The disembodied quality of “meanness” is crucial. At the time of its release during the worst recession since the Great Depression, reviewers of Nebraska wrote a great deal about the political critique embedded in the album. Far less has been said about the religious foundation of that critique, which rests on a confrontation with the problem—and nature—of evil. While some might project their darkest impulses on to a particular group of people (blacks, Jews, immigrants) and others single out more abstract, socially determined institutional forces (inequality, economic dislocation, homophobia), Springsteen posits evil as a force that defies demographic specificity or rational explanation.

      And evil is everlasting. This is the message of “My Father’s House,” Springsteen’s most conventionally pious song. An adult son dreams of being lost in the woods with the devil snapping at his heels. He desperately seeks, and finds, his father—only to awaken to a powerful sense of guilt and longing over their broken relationship. Impulsively, he dresses and drives to the house, only to learn he no longer lives there. The concluding verse sounds a collective indictment:

My father’s house shines hard and bright
It stands like a beacon, calling me in the night
Calling and calling, so cold and alone
Shining ’cross this dark highway where our sins lie unatoned

Yet Springsteen suggests that there is a flip side to transcendental sin: “Everything dies baby that’s a fact / But maybe everything that dies some day comes back,” speculates the narrator of “Atlantic City.” If sin permeates every action, so, too, may grace. Or, as the very last song of the record (“Reason to Believe”) has it: “... At the end of every hard earned ay/People find some reason to believe...”

“[The Springsteen album] Tunnel of Love may be a more important Catholic event in this country than the visit of Pope John Paul II,” wrote Father Andrew Greeley in 1988, just after it was released. “The Pope spoke of moral debates using the language of doctrinal propositions that appeal to (or repel) the mind. Springsteen sings of religious realities—sin, temptation,  forgiveness, life, death, hope — in images that come (implicitly perhaps) from his Catholic childhood, images that appeal to the whole person, not just the head, and that will be absorbed by far more Americans than those who listened to the Pope ... The piety of these songs—and I challenge you to find a better word—is sentient without being sentimental...”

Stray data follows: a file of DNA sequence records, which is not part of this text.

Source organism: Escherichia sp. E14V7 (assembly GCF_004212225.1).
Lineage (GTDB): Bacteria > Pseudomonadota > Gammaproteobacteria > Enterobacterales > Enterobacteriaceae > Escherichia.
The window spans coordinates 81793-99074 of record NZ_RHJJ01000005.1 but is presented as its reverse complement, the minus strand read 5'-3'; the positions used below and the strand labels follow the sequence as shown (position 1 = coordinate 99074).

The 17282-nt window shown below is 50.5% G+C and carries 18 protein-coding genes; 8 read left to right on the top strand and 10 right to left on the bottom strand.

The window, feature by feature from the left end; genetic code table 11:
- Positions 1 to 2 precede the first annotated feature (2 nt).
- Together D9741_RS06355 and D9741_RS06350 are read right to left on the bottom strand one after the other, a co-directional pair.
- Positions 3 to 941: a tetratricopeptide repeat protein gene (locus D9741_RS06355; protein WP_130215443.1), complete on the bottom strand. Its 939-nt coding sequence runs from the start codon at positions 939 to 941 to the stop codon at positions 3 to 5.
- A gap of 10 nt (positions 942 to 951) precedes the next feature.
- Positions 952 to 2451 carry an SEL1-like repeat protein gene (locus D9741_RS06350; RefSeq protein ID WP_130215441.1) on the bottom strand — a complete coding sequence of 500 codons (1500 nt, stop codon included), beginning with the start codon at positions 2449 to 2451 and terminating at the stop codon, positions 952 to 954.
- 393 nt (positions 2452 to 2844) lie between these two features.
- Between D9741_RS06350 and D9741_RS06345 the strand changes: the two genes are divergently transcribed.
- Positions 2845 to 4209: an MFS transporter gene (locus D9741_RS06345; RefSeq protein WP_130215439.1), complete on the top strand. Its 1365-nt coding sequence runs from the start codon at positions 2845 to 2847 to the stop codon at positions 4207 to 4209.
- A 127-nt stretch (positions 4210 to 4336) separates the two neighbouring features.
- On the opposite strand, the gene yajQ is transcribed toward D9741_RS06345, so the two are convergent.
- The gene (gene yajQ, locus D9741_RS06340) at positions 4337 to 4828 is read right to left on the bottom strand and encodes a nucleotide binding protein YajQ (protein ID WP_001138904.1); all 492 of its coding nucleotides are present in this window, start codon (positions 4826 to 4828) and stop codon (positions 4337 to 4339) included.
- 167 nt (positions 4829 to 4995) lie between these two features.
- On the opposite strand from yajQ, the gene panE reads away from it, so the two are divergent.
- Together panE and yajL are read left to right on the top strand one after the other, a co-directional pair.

You’ve got to learn to live with what you can’t rise above
If you want to ride on down through this tunnel of love

This record is filled with Catholic imagery and language, from the straightforward memories of the church bells of his childhood to the words that fill the songs: mercy and love and fear. Tunnel of Love ends with an epiphany, the song “Valentine’s Day,” and the last verse is a rebirth: “I woke up scared and breathin’ and born anew…”

In subsequent records like Human Touch and Lucky Town, Springsteen continued to grapple with the great themes of his work, good and evil, right and wrong, courage and despair, and even as his voice grew sharper (“Now I ply my trade in the land of king dollar / Where you get paid and your silence passes for honor”), he sings life and hope with ever greater power and poetry:

Well now all that’s sure on the boulevard
Is that life is just a house of cards
As fragile as each and every breath
Of this boy sleepin’ in our bed
Tonight let’s lie beneath the eaves
Just a close band of happy thieves
And when that train comes we’ll get on board
And steal what we can from the treasures, treasures of the Lord ...

Bruce Springsteen’s music has been recorded by a number of other artists, and has been used in a number of feature films. But he had never been commissioned to write a song until director Jonathan Demme approached him in 1992 with such a request for Philadelphia, a 1993 film about a man with AIDS who wrongly loses his position with a law firm. Springsteen agreed to see what he could do. The result was “Streets of Philadelphia,” which won Grammy Awards, a 1994 Oscar, and tremendous commercial success. Whatever else this song may be, however, it is also a profound religious statement. “There was a certain spiritual stillness that I wanted to try and capture,” he said.

I was bruised and battered and I couldn’t tell what I felt
I was unrecognizable to myself
I saw my reflection in a window I didn’t know my own face
Oh brother, are you gonna leave me wastin’ away

The song is about faith in human grace, and there is an almost overwhelming longing for transcendence. At the end of it, the irregular beat stops for the only time in the song. It’s as if the narrator is just about to let go. But not yet: He turns his concern outward. In the first verse, he was afraid of being left alone; now, at the end, he wonders if we will leave each other alone. The question is left un-answered as the narrator sings the words “Streets of Philadelphia” for the last time. But the song is not over. It goes on for about another minute. The chanting harmonies and drumbeat gradually fade as the organ increasingly dominates the song. The same phrase — the chord progression is one often used for “Amen” during church hymns — is played repeatedly, rising in steps. Finally, the lower notes fall out as the organ notes peak and disappear: He has risen.